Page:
Project leaders: Michele Proietti and Stephan Rosshart
Michele Proietti currently has an open PhD position in this project (in Freiburg). For more information and to apply now, please visit the online application system here.
Hilgendorff and H. Schiller combine complementary expertise on human and mouse neonatal lung development and on transcriptomics in lung cells to study consequences of oxygen therapy and of mechanical forces on the interaction of lung immune and non-immune cells. The project explores mechanisms underlying innate immune cell differentiation in chronic lung disease of preterm infants. A08 will use an existing cohort of preterm infants including longitudinal biomaterial, and a new small prospective cohort. The project offers PILOT models for human “fetal development” ex utero and under physical stress, as well as expertise in multidimensional cellular analysis.
Project leaders: Anne Hilgendorff and Herbert Schiller
Area B: Pre-programmed development
B01 will expand M. Prinz’s work on myeloid cell development starting in embryonic life by delineating patterns of ontogeny, underlying transcriptional programs and molecular signals driving the perinatal development of parenchymal (pMφ) as opposed to perivascular Mφ (periMφ). The project focuses on tissues that are largely protected from direct microbial contact (brain, heart, kidney) and exploits novel fate mapping systems, single-cell profiling and cell-specific mutants to define pre- to postnatal check points, tissue-specific niches and cues that modify the fate and function of pMφ and periMφ. PILOT will benefit from M. Prinz’s groundbreaking discoveries and expertise in myeloid fate mapping and cell lineage tracing.
Project leader: Marco Prinz
B02: Role of placenta-derived peptide PIF in perinatal immune cell regulation (Open PhD position - apply now!)
Sperandio and R. Immler will exploit their methodological knowledge of intravital imaging and leukocyte recruitment in the fetus to investigate the mechanistic role of the peptide Preimplantation Factor (PIF) in the regulation of maternal and fetal immune cells. The project will evaluate the impact of PIF on fetal immune cell programming and study the regulation of PIF itself during pregnancy. B02 provides unique knowledge in fetal imaging, leukocyte trafficking and neutrophil physiology to PILOT.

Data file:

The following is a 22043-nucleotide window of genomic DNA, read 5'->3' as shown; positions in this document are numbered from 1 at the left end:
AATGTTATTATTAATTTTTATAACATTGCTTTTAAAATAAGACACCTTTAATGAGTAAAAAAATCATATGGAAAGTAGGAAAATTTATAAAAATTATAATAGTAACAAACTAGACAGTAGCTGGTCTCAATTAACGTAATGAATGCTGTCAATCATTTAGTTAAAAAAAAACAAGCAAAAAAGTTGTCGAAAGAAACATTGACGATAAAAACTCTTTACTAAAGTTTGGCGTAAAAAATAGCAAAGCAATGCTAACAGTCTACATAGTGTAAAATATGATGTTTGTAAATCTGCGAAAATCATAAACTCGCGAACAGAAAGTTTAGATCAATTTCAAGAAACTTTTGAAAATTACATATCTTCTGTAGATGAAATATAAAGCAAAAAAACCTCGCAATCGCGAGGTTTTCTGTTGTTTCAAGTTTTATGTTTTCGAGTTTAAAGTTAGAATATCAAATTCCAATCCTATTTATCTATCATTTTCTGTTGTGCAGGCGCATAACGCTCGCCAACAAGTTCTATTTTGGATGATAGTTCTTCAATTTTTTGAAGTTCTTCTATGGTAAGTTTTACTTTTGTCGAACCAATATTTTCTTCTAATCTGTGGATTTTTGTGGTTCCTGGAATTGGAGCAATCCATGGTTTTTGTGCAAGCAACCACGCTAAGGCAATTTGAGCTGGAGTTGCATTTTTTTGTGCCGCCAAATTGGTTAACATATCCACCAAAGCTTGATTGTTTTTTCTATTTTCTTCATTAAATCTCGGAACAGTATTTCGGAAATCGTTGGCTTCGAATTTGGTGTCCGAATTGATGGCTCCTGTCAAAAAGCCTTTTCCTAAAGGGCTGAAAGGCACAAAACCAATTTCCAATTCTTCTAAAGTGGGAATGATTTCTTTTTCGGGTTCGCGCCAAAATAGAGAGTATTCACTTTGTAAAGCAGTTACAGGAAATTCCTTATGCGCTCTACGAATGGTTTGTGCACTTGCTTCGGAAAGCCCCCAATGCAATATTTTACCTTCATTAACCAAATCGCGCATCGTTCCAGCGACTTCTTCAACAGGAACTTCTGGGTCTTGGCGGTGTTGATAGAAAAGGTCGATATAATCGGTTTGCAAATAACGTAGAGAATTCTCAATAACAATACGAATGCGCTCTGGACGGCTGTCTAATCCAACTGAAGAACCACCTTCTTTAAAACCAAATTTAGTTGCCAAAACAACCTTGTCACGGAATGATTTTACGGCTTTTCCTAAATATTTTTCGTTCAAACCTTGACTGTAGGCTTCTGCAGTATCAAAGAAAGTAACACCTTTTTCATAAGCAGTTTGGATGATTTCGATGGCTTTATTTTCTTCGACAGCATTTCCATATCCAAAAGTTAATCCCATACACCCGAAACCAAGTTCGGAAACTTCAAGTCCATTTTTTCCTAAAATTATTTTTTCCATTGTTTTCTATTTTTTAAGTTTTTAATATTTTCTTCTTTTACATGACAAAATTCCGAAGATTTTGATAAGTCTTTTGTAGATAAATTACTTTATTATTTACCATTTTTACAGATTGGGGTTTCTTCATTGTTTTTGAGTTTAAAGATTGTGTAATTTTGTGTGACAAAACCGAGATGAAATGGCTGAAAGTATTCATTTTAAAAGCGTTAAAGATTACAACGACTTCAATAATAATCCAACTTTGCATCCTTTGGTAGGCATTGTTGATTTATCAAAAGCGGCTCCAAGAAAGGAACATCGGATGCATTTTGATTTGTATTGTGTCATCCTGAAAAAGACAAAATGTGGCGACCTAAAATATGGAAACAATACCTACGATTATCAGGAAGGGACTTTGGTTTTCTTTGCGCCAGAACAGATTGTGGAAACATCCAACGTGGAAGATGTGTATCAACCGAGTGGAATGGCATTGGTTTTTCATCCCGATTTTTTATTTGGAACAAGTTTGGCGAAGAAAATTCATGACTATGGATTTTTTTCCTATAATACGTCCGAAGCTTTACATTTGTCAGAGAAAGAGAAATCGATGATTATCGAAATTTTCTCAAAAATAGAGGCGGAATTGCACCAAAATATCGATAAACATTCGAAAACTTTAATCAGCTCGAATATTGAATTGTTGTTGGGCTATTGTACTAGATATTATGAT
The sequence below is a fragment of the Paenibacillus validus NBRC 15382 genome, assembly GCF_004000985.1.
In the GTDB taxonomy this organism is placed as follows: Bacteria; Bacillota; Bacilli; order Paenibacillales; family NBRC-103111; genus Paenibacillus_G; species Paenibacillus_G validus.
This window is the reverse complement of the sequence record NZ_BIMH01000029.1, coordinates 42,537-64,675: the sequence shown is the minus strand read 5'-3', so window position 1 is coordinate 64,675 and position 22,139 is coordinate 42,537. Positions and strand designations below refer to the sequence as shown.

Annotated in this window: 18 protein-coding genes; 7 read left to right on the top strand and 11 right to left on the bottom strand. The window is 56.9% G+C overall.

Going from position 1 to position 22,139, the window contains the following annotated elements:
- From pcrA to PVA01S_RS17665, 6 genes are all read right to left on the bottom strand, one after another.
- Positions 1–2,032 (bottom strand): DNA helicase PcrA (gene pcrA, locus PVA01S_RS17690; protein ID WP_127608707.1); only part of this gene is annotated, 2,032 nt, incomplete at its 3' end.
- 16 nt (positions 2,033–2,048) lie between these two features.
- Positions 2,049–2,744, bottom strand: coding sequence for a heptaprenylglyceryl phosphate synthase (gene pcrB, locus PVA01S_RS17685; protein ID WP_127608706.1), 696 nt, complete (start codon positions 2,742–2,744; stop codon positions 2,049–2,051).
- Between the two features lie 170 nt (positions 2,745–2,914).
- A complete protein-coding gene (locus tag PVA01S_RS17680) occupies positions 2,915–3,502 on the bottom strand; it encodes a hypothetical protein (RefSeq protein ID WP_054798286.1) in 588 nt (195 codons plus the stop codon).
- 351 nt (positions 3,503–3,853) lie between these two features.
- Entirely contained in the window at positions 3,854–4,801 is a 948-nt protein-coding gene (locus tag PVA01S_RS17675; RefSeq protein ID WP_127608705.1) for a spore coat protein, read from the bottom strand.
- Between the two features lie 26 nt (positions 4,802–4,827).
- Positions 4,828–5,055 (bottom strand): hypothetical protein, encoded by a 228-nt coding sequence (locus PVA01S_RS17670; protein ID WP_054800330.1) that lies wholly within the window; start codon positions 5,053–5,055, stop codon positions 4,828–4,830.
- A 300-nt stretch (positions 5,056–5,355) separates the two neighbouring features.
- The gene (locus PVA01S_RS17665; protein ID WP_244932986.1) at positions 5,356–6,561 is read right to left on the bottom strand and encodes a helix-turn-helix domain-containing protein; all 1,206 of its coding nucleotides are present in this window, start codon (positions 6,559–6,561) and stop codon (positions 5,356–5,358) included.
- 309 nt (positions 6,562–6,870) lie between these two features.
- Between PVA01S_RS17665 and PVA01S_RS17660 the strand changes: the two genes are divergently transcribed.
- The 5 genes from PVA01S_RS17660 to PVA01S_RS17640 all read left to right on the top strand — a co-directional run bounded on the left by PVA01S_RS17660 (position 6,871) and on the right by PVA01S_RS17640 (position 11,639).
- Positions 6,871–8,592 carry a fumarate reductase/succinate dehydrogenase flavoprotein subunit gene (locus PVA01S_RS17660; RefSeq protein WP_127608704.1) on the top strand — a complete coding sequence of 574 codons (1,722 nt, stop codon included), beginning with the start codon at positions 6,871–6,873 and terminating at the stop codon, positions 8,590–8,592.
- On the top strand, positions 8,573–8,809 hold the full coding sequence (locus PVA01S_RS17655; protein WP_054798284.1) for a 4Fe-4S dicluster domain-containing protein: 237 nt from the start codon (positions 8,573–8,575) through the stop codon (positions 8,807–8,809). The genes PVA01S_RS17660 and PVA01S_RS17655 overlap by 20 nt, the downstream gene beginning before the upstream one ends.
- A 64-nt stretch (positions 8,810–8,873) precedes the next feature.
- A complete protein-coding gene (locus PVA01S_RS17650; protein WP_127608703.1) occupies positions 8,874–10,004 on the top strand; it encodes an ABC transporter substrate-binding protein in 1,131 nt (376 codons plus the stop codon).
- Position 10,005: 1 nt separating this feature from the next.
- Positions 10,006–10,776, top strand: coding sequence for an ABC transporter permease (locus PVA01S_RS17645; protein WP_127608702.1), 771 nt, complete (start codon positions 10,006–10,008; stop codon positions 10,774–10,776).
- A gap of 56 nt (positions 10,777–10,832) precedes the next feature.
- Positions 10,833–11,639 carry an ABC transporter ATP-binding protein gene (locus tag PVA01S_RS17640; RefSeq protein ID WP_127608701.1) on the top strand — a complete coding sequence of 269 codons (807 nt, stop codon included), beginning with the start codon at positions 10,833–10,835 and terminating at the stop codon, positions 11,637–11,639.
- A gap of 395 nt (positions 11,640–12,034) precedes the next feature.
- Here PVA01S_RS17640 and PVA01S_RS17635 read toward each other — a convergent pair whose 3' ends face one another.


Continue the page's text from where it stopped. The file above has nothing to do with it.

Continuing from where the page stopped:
Project leaders: Markus Sperandio and Roland Immler
Markus Sperandio and Roland Immler currently have an open PhD position in this project (in Munich). For more information about the doctoral training program and to apply now, please visit the online application system here.
B03 will combine lineage tracing of highly-dedicated dermal Mφ with proficiency in single cell epigenomics. The project explores factors driving perinatal development of dermal Mφ diversity with a focus on 1) identification of novel Mφ niches in the dermis, 2) perinatal competition between fetal and bone-marrow-derived cells for immunological niches in the dermis, 3) limits of and cues for dermal Mφ subset plasticity. Single-cell transcriptomics and epigenomics, fate mapping, and high-resolution tissue imaging will be employed. Including B03 will enable the consortium to profit from expert knowledge in these technologies.